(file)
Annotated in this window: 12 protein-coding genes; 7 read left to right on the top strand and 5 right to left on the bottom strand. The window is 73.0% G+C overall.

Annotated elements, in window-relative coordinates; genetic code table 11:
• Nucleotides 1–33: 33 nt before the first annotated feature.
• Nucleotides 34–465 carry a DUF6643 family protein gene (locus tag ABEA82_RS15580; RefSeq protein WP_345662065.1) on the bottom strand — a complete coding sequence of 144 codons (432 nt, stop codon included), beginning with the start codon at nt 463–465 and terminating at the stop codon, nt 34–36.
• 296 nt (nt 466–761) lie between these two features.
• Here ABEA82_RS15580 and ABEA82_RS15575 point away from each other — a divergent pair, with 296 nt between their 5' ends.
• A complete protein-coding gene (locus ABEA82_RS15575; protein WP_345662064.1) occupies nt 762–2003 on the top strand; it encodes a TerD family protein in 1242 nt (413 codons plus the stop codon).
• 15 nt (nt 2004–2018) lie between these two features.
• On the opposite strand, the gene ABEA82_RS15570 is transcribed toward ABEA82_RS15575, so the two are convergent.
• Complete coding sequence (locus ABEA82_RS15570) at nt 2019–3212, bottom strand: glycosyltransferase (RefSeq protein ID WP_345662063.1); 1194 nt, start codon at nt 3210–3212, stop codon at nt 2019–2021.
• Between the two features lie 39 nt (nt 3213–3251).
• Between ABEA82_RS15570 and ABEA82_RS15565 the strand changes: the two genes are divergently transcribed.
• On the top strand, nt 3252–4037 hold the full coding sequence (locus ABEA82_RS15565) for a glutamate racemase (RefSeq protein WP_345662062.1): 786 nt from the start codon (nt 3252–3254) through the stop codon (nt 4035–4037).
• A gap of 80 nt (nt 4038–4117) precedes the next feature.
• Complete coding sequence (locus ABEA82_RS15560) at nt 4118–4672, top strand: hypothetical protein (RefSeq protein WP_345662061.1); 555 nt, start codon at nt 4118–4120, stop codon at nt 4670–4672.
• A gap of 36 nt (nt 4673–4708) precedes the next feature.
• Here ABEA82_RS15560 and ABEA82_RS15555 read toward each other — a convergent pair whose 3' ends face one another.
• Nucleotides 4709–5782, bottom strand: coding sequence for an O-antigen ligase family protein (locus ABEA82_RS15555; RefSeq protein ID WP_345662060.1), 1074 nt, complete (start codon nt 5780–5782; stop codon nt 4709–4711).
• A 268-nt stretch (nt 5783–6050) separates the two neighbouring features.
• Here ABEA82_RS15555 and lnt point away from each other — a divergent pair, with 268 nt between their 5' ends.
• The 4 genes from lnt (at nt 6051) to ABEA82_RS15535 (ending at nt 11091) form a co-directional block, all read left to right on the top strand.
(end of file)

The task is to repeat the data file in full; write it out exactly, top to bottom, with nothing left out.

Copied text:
Annotated in this window: 12 protein-coding genes; 7 read left to right on the top strand and 5 right to left on the bottom strand. The window is 73.0% G+C overall.

Annotated elements, in window-relative coordinates; genetic code table 11:
• Nucleotides 1–33: 33 nt before the first annotated feature.
• Nucleotides 34–465 carry a DUF6643 family protein gene (locus tag ABEA82_RS15580; RefSeq protein WP_345662065.1) on the bottom strand — a complete coding sequence of 144 codons (432 nt, stop codon included), beginning with the start codon at nt 463–465 and terminating at the stop codon, nt 34–36.
• 296 nt (nt 466–761) lie between these two features.
• Here ABEA82_RS15580 and ABEA82_RS15575 point away from each other — a divergent pair, with 296 nt between their 5' ends.
• A complete protein-coding gene (locus ABEA82_RS15575; protein WP_345662064.1) occupies nt 762–2003 on the top strand; it encodes a TerD family protein in 1242 nt (413 codons plus the stop codon).
• 15 nt (nt 2004–2018) lie between these two features.
• On the opposite strand, the gene ABEA82_RS15570 is transcribed toward ABEA82_RS15575, so the two are convergent.
• Complete coding sequence (locus ABEA82_RS15570) at nt 2019–3212, bottom strand: glycosyltransferase (RefSeq protein ID WP_345662063.1); 1194 nt, start codon at nt 3210–3212, stop codon at nt 2019–2021.
• Between the two features lie 39 nt (nt 3213–3251).
• Between ABEA82_RS15570 and ABEA82_RS15565 the strand changes: the two genes are divergently transcribed.
• On the top strand, nt 3252–4037 hold the full coding sequence (locus ABEA82_RS15565) for a glutamate racemase (RefSeq protein WP_345662062.1): 786 nt from the start codon (nt 3252–3254) through the stop codon (nt 4035–4037).
• A gap of 80 nt (nt 4038–4117) precedes the next feature.
• Complete coding sequence (locus ABEA82_RS15560) at nt 4118–4672, top strand: hypothetical protein (RefSeq protein WP_345662061.1); 555 nt, start codon at nt 4118–4120, stop codon at nt 4670–4672.
• A gap of 36 nt (nt 4673–4708) precedes the next feature.
• Here ABEA82_RS15560 and ABEA82_RS15555 read toward each other — a convergent pair whose 3' ends face one another.
• Nucleotides 4709–5782, bottom strand: coding sequence for an O-antigen ligase family protein (locus ABEA82_RS15555; RefSeq protein ID WP_345662060.1), 1074 nt, complete (start codon nt 5780–5782; stop codon nt 4709–4711).
• A 268-nt stretch (nt 5783–6050) separates the two neighbouring features.
• Here ABEA82_RS15555 and lnt point away from each other — a divergent pair, with 268 nt between their 5' ends.
• The 4 genes from lnt (at nt 6051) to ABEA82_RS15535 (ending at nt 11091) form a co-directional block, all read left to right on the top strand.